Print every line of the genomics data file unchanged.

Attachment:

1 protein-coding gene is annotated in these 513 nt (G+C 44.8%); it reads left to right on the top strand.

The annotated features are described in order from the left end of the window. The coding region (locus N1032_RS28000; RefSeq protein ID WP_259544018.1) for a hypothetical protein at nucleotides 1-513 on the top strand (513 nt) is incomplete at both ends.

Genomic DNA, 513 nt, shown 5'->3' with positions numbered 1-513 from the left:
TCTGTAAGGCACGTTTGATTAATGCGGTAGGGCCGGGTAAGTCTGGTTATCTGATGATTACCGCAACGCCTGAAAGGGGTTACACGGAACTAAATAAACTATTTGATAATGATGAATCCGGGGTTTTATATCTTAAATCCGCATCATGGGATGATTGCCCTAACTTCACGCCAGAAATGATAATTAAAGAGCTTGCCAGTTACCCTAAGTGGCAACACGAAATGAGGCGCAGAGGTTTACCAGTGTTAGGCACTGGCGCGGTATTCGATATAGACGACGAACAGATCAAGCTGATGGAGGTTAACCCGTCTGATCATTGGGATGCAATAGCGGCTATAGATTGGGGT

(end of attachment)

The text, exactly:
1 protein-coding gene is annotated in these 513 nt (G+C 44.8%); it reads left to right on the top strand.

The annotated features are described in order from the left end of the window. The coding region (locus N1032_RS28000; RefSeq protein ID WP_259544018.1) for a hypothetical protein at nucleotides 1-513 on the top strand (513 nt) is incomplete at both ends.

Genomic DNA, 513 nt, shown 5'->3' with positions numbered 1-513 from the left:
TCTGTAAGGCACGTTTGATTAATGCGGTAGGGCCGGGTAAGTCTGGTTATCTGATGATTACCGCAACGCCTGAAAGGGGTTACACGGAACTAAATAAACTATTTGATAATGATGAATCCGGGGTTTTATATCTTAAATCCGCATCATGGGATGATTGCCCTAACTTCACGCCAGAAATGATAATTAAAGAGCTTGCCAGTTACCCTAAGTGGCAACACGAAATGAGGCGCAGAGGTTTACCAGTGTTAGGCACTGGCGCGGTATTCGATATAGACGACGAACAGATCAAGCTGATGGAGGTTAACCCGTCTGATCATTGGGATGCAATAGCGGCTATAGATTGGGGT